forms of imprisonment

AwakeningsAwakenings by Oliver Sacks
My rating: 4 of 5 stars

The story is thrilling: the sleepy sickness epidemic that followed WWI left many people with profound Parkinsonian symptoms; some were hardly able to move, never spoke, seemed frozen in time for forty years. A large number of these patients were under Sacks’ care at Mount Carmel hopital in New York in 1969 when he decided to try giving them the new drug L-DOPA, and witnessed many of them coming suddenly, vividly to life. But this blurb summary is a gross simplification! Sacks is at pains even in the introductions to point out that L-DOPA is extremely unpredictable, producing different effects even in the same patient, and always leads to some ‘tribulations’.

Also, the case studies that form the dramatic heart of the book were less fascinating to me than Sacks’ writing around them. In a way, the case studies are richly personal: Sacks insists again and again on treating patients as people, that ‘nothing can be reduced to anything’ and that ‘if we do not listen to our patients we will never learn anything’. However, the clinical detail is extensive and given in terminology that takes time to get used to. When Sacks reflects on their implications, in contrast, he writes in expansive, lucid prose, linking the mysteries of Parkinsonism to quantum mechanics and to lyrical, existential poetry.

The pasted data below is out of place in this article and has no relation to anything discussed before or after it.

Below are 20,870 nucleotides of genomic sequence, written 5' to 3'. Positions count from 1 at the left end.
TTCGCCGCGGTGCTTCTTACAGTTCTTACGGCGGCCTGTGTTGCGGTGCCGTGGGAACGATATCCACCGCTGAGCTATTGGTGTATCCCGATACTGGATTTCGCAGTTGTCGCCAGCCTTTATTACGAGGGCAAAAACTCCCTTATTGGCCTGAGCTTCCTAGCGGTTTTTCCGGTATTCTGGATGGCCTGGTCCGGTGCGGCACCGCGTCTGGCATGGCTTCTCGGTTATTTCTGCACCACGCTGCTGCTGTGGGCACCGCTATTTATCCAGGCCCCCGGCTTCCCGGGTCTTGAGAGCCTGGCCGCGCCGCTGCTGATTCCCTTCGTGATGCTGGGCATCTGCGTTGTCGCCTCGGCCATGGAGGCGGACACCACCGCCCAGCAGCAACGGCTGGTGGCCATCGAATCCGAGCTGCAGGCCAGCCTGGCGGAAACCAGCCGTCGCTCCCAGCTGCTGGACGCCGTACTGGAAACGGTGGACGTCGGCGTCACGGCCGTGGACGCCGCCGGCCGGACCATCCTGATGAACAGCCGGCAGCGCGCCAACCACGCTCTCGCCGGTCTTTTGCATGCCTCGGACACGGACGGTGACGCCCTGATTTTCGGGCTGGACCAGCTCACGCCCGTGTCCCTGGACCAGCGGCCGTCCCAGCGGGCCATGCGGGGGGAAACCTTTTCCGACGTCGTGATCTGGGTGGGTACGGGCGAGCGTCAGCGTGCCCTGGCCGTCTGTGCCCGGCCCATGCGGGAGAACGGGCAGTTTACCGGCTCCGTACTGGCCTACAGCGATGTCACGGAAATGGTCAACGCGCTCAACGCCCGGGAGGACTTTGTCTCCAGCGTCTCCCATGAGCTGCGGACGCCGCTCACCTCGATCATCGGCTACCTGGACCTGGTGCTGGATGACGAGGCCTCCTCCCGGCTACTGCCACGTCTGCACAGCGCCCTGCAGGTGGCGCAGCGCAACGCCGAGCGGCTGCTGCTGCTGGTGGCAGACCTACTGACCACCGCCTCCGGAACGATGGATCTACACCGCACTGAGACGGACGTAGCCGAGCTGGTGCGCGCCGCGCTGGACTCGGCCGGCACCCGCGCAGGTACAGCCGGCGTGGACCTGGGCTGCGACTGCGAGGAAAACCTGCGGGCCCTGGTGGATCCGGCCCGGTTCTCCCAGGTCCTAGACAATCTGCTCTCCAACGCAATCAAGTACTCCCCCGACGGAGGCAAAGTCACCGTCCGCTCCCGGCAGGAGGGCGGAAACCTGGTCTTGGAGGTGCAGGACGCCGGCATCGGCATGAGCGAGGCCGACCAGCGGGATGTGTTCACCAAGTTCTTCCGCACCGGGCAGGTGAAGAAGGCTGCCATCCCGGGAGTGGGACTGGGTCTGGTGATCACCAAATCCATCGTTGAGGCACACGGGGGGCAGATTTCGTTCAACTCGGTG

This is a wonderful book for writers, because, as often in Sacks’ work, it goes to the heart of what forms character, identity, personality. When he asserts that ‘style is the deepest thing in one’s being’, I am struck by the resonance with some of the most thought-provoking philosophy and criticism I have read. The succinct expression here is powerful, and it is fleshed out by meditations on the notion of health as musicality and free flow, of being as moving, which the ‘phantasmagoria’ of Parkinsonism most graphically disrupts and distorts.

A section on stage and screen interpretations of the original work is included. Sacks, initially concerned that any adaptation would be ‘unreal’ was delighted by Pinter’s response A Kind of Alaska: “I felt Pinter had given me as much as I gave him: I had given him a reality – and he had given me one back.”

Ultimately, Sacks eloquently calls for an existential medicine. Over and over he emphasises how deeply affected patients are by their effective imprisonment in a ‘Total Institution’ and describes how they respond to music, visitors, trips out, as well as to the physical and care environment, in extraordinary and radical ways. Awakenings allows us to glimpse deep truths about health and disease, and their integrity with personhood, that should transform the ways we think about them.

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